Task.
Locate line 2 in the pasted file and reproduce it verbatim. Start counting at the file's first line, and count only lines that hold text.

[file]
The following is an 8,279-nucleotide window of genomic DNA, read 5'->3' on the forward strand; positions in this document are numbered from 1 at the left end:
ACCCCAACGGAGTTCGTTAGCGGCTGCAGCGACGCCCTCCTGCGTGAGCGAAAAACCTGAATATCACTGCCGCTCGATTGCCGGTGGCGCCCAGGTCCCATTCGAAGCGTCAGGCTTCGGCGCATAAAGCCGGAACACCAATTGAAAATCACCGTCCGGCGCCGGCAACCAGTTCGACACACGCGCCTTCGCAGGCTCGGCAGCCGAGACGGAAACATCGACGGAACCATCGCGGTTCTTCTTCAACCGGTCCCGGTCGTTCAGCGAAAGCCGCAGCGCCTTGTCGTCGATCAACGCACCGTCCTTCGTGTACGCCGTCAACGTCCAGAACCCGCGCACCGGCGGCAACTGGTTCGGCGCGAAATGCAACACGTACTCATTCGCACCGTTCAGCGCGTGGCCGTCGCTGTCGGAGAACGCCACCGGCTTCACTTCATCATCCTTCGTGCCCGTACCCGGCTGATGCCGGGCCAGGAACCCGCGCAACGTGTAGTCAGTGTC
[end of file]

ACCCCAACGGAGTTCGTTAGCGGCTGCAGCGACGCCCTCCTGCGTGAGCGAAAAACCTGAATATCACTGCCGCTCGATTGCCGGTGGCGCCCAGGTCCCATTCGAAGCGTCAGGCTTCGGCGCATAAAGCCGGAACACCAATTGAAAATCACCGTCCGGCGCCGGCAACCAGTTCGACACACGCGCCTTCGCAGGCTCGGCAGCCGAGACGGAAACATCGACGGAACCATCGCGGTTCTTCTTCAACCGGTCCCGGTCGTTCAGCGAAAGCCGCAGCGCCTTGTCGTCGATCAACGCACCGTCCTTCGTGTACGCCGTCAACGTCCAGAACCCGCGCACCGGCGGCAACTGGTTCGGCGCGAAATGCAACACGTACTCATTCGCACCGTTCAGCGCGTGGCCGTCGCTGTCGGAGAACGCCACCGGCTTCACTTCATCATCCTTCGTGCCCGTACCCGGCTGATGCCGGGCCAGGAACCCGCGCAACGTGTAGTCAGTGTC